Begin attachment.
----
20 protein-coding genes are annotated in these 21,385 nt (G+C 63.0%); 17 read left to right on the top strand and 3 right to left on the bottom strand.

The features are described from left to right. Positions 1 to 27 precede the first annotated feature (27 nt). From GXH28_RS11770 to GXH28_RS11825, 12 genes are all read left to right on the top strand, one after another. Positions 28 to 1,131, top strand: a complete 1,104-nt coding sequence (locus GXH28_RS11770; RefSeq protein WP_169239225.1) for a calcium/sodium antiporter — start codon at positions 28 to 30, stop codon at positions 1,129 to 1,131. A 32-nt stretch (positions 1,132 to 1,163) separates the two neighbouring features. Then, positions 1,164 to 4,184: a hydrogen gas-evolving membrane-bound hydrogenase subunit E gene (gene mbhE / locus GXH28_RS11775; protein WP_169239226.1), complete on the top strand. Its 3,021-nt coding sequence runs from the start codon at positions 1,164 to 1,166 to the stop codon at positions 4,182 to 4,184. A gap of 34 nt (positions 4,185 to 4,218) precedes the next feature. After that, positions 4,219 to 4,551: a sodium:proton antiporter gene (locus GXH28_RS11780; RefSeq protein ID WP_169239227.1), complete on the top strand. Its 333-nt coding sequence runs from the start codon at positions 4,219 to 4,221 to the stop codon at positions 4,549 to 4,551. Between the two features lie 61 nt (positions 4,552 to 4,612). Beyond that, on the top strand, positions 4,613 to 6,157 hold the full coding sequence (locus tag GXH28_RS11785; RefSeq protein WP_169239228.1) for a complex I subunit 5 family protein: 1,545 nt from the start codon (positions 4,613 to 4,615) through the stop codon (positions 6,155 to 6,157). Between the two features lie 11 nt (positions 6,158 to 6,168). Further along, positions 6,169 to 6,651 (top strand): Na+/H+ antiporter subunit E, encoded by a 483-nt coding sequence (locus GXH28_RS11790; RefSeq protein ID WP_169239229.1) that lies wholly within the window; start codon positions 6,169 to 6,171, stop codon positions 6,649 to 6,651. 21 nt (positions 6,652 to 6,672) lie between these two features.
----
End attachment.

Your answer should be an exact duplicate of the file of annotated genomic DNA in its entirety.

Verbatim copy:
20 protein-coding genes are annotated in these 21,385 nt (G+C 63.0%); 17 read left to right on the top strand and 3 right to left on the bottom strand.

The features are described from left to right. Positions 1 to 27 precede the first annotated feature (27 nt). From GXH28_RS11770 to GXH28_RS11825, 12 genes are all read left to right on the top strand, one after another. Positions 28 to 1,131, top strand: a complete 1,104-nt coding sequence (locus GXH28_RS11770; RefSeq protein WP_169239225.1) for a calcium/sodium antiporter — start codon at positions 28 to 30, stop codon at positions 1,129 to 1,131. A 32-nt stretch (positions 1,132 to 1,163) separates the two neighbouring features. Then, positions 1,164 to 4,184: a hydrogen gas-evolving membrane-bound hydrogenase subunit E gene (gene mbhE / locus GXH28_RS11775; protein WP_169239226.1), complete on the top strand. Its 3,021-nt coding sequence runs from the start codon at positions 1,164 to 1,166 to the stop codon at positions 4,182 to 4,184. A gap of 34 nt (positions 4,185 to 4,218) precedes the next feature. After that, positions 4,219 to 4,551: a sodium:proton antiporter gene (locus GXH28_RS11780; RefSeq protein ID WP_169239227.1), complete on the top strand. Its 333-nt coding sequence runs from the start codon at positions 4,219 to 4,221 to the stop codon at positions 4,549 to 4,551. Between the two features lie 61 nt (positions 4,552 to 4,612). Beyond that, on the top strand, positions 4,613 to 6,157 hold the full coding sequence (locus tag GXH28_RS11785; RefSeq protein WP_169239228.1) for a complex I subunit 5 family protein: 1,545 nt from the start codon (positions 4,613 to 4,615) through the stop codon (positions 6,155 to 6,157). Between the two features lie 11 nt (positions 6,158 to 6,168). Further along, positions 6,169 to 6,651 (top strand): Na+/H+ antiporter subunit E, encoded by a 483-nt coding sequence (locus GXH28_RS11790; RefSeq protein ID WP_169239229.1) that lies wholly within the window; start codon positions 6,169 to 6,171, stop codon positions 6,649 to 6,651. 21 nt (positions 6,652 to 6,672) lie between these two features.